America’s largest publicly funded health insurance program, Medicare, was designed in 1965 to provide senior citizens and those with disabilities with reliable and affordable health care. While Medicare is capable of covering nearly 75% of most individual’s health care needs, the program is not perfect. Rising costs for health care combined with poor health for some individuals, create gaps in Medicare’s coverage. Whether individuals are healthy or not, Medicare has some significant gaps that can leave beneficiaries paying for a lot of costs out of pocket.
As medical costs began to skyrocket and senior citizens with limited funds began struggling to cover the gaps in Medicare coverage, the need for supplemental insurances arose. Those individuals drawing on Medicare can now choose from a number of Medicare Supplement plans to help cover their extra costs related to medical needs.
Medicare Supplement Insurance is not directly controlled by Medicare, it is provided by private insurance companies who are contracted through Medicare to provide insurance coverage. Any individual receiving Medicare Part A and Part B is eligible to enroll in a supplemental insurance plan. Individuals become eligible on the first day of the month in which they turn 65 years old and this open enrollment period lasts for six months from that date. During this period insurance companies cannot use medical underwriting practices to deny an individual a plan. If an individual fails to enroll during this period, then an insurance company can choose not to sell them a plan or force them to wait for their coverage to start depending upon certain pre-existing conditions.
There are a few important notes to be aware of regarding Medicare Supplement plans. First, plans only cover one individual, so married couples will need to purchase two plans to cover a husband and wife. Individuals may purchase a plan from any private insurance provider in their state who is licensed to sell Medicare Supplement plans; however not every provider will offer every plan. Individuals who collect their Medicare Part A and Part B coverage through a Medicare Advantage Plan (Part C) cannot enroll in Medicare Supplement Insurance because their coverage already provides protection against many of Medicare’s gaps. Lastly, individuals need to carefully consider their medical needs as supplemental insurance plans do not cover expenses related to long-term care, dental, vision, hearing aids, eyeglasses, and private nursing assistance.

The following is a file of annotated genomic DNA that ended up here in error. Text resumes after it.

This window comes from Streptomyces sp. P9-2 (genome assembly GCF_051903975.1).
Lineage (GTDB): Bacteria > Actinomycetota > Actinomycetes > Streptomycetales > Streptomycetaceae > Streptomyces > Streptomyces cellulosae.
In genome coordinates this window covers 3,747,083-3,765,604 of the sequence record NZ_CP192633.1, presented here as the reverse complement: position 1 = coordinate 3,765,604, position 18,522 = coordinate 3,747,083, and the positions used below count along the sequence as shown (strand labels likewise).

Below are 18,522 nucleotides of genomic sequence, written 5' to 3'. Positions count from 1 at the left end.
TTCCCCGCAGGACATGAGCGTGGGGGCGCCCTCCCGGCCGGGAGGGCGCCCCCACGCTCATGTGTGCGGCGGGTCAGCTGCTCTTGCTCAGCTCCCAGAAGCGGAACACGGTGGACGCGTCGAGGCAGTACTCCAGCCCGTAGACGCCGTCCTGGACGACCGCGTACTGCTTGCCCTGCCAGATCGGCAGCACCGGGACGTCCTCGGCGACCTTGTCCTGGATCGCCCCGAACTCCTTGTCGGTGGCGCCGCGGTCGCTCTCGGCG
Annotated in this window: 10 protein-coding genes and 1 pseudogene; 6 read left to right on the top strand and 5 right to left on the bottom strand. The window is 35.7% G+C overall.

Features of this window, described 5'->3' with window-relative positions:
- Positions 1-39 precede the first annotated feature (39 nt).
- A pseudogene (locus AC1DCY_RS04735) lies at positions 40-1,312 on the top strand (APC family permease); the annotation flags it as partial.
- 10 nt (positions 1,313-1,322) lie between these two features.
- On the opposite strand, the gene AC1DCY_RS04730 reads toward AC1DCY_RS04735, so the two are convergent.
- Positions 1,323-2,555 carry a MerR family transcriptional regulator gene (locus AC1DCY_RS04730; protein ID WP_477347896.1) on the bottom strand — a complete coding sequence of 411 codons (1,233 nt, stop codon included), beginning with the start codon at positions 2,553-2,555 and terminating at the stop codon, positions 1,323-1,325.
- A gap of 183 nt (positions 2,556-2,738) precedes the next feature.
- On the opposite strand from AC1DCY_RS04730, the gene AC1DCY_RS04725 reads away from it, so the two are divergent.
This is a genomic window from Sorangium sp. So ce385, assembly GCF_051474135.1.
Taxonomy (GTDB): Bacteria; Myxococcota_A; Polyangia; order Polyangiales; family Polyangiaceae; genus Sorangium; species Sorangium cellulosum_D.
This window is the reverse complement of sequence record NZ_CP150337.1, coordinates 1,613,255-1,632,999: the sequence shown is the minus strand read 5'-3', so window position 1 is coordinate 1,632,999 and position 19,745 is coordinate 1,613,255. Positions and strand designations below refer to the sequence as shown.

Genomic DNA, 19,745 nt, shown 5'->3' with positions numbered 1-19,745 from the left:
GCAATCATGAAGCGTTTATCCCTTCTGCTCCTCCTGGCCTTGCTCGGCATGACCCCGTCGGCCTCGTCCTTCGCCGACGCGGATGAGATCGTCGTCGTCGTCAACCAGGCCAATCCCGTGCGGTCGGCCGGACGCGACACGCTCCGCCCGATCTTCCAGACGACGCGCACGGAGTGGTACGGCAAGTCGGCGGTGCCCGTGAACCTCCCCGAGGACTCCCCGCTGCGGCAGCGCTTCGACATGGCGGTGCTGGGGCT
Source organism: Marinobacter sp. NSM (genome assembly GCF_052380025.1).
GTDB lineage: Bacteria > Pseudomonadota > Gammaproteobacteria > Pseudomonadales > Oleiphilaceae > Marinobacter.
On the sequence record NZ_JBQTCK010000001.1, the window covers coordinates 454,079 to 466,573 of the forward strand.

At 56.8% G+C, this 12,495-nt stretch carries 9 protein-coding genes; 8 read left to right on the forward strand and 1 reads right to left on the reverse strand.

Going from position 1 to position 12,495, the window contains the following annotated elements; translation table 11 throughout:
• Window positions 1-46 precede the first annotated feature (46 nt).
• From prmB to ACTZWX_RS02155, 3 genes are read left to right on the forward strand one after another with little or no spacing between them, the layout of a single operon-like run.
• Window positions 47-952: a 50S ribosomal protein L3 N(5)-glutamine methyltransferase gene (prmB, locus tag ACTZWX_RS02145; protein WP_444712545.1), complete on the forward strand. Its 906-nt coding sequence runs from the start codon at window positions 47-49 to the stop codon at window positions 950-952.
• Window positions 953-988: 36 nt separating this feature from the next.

Currently, Medicare Supplement Insurance providers offer beneficiaries 10 different plans to choose from, Plans A, B, C, D, F, G, K, L, M, and N. Each of these plans offers varying amounts of coverage to beneficiaries. Generally speaking, Plan A is the simplest and most basic plan with each subsequent plan offering more and more coverage. As a result, Plan A tends to have the lowest monthly premium while subsequent plans have higher premiums. Below are the details of some of the differing supplemental insurance plans:
• Plan A: Provides 100% coverage of Medicare Part A Hospital Coinsurance, Medicare Part B Coinsurance/Copayment, first three pints of blood, Part A Hospice Care Coinsurance/Copayment, and Medicare Preventive Care Part B Coinsurance.
• Plan F: Provides 100% coverage of the benefits Plan A covers as well as Skilled Nursing Facility Care Coinsurance, Medicare Part A Deductible, Medicare Part B Deductible, Medicare Part B Excess Charge, and Foreign Travel Emergency costs.
• Plan K: Offers 100% coverage only for Medicare Part A Hospital Coinsurance and Medicare Preventive Care Part B Coinsurance, does not cover Part B Deductibles, Part B Excess Charges, and Foreign Travel Emergency costs, and covers only 50% of the costs associated with the remaining benefits.
Medicare Supplement Insurance plans have undergone changes in 2010. Plans E, H, I, and J have been discontinued as of June 1, 2010, however individuals already using one of those plans may continue to use their plan. Plans M and N were added to the list of available plans as of June 1 as well.
Medicare Supplement plans have become increasingly popular among individuals in need of assistance in covering their medical costs. As of 2006 an estimated 18% of Medicare beneficiaries were also covered by a Medicare Supplement Insurance plan.